In 2008, a U.S. missile strike on the Haqqani compound killed Haqqani family members including wives and children. In July 2009, an American soldier and three Afghan soldiers were captured by low-level militants and then quickly "sold" to Haqqani.
Haqqani was born around 1973. The elder Haqqani, Jalaladin, was among the mujahadeen fighters who received U.S. help to fight Soviet forces in Afghanistan in the 1980s.
On Tuesday, a new polio vaccine was used for the first time in Afghanistan, one of only four countries in which the disease still lingers. (Neighboring Pakistan, Nigeria and India are the others.)
Although it has been 50 years since the United States developed a vaccination for polio, millions of children remain unprotected. Polio is an infectious disease carried by the poliovirus. It causes motor paralysis and atrophy of skeletal muscles, often causing permanent disability and deformity.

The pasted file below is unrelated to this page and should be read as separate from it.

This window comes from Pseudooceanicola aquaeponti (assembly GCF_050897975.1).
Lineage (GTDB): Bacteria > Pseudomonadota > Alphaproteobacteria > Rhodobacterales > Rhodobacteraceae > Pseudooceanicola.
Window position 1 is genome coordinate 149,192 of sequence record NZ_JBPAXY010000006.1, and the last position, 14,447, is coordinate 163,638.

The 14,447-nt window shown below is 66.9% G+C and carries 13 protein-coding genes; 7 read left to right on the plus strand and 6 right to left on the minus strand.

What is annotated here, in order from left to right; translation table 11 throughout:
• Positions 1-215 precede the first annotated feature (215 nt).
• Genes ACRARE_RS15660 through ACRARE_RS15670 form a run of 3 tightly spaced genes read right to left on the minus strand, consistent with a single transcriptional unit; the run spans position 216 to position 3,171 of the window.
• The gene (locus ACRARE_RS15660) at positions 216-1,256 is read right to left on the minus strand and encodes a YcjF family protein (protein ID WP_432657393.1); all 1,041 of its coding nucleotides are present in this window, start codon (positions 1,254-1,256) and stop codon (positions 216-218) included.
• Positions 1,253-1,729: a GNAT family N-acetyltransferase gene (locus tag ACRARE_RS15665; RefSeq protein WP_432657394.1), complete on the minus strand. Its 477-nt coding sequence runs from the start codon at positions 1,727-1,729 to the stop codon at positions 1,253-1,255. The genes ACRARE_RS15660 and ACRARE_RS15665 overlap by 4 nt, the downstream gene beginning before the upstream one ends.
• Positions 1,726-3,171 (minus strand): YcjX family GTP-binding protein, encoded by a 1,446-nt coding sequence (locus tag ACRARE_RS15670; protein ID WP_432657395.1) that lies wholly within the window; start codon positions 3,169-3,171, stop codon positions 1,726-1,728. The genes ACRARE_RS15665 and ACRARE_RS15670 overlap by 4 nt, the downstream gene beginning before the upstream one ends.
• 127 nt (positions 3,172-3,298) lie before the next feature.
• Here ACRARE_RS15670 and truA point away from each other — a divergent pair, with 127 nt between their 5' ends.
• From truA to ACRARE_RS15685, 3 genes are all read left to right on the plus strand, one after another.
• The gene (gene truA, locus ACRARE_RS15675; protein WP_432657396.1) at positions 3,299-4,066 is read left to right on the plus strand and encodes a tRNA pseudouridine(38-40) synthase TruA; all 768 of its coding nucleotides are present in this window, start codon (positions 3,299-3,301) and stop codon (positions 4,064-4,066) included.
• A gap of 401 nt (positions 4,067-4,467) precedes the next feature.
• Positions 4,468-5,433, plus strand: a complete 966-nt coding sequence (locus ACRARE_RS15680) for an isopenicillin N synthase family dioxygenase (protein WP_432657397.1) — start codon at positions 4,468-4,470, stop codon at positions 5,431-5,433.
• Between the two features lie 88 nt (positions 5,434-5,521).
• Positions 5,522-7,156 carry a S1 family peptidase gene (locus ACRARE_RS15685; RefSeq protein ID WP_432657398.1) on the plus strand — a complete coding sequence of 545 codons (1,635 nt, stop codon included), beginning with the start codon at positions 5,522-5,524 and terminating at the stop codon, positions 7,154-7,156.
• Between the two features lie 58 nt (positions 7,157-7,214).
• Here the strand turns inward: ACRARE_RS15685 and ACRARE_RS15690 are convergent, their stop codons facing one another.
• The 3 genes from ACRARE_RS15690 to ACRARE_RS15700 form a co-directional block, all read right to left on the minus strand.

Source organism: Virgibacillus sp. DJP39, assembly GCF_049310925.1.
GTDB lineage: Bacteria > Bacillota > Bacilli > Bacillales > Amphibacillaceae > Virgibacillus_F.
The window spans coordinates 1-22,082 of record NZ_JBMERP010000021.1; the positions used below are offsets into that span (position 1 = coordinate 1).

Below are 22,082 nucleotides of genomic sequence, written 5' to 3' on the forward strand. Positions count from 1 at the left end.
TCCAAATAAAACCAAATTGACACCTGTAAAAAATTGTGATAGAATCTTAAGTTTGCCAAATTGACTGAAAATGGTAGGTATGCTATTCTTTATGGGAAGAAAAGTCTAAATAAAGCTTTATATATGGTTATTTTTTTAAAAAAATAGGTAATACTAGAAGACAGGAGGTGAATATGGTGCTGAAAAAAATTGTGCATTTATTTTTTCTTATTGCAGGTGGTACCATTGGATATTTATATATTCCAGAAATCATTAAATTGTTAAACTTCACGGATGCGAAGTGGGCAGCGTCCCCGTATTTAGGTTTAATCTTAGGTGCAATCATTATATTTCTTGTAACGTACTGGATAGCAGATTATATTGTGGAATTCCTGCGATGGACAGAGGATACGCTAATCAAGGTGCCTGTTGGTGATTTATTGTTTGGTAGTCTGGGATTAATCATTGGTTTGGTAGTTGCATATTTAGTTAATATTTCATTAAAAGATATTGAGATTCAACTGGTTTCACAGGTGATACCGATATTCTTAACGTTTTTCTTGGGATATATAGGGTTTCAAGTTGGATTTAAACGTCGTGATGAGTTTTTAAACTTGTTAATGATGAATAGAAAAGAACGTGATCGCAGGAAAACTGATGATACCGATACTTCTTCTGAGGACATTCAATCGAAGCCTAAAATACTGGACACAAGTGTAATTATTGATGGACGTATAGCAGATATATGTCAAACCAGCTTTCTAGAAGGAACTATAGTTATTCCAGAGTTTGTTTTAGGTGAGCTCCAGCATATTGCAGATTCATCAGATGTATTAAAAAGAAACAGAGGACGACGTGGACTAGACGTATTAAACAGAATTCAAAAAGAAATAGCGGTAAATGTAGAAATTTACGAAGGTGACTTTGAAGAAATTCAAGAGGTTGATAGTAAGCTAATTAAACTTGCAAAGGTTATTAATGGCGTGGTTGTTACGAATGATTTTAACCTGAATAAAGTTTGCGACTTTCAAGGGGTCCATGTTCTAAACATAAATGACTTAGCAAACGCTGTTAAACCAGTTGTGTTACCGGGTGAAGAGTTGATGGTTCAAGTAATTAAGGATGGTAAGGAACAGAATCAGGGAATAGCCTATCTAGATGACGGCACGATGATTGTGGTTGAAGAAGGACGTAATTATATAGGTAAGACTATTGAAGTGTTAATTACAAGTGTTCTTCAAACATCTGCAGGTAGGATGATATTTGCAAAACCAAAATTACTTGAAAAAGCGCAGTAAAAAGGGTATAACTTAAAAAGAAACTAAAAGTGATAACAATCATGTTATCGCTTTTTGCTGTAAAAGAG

Over the three-day immunization campaign, the World Health Organization said it hopes to immunize nearly 3 million children under age 5 in parts of Afghanistan, especially the southern regions. In some areas of the Kandahar and Helmand provinces, more than 60 percent of children have yet to be immunized, according to the WHO. Most of Afghanistan is polio-free, but 31 children have been paralyzed by the disease this year so far.
The new vaccine, given by oral drops, combines the protection from the two remaining types of polio into one dose.
Access to vaccines is one of the most basic, and biggest, problems in fighting the disease. And in some countries, distrust of the government and vaccines hinders vaccinating children against polio.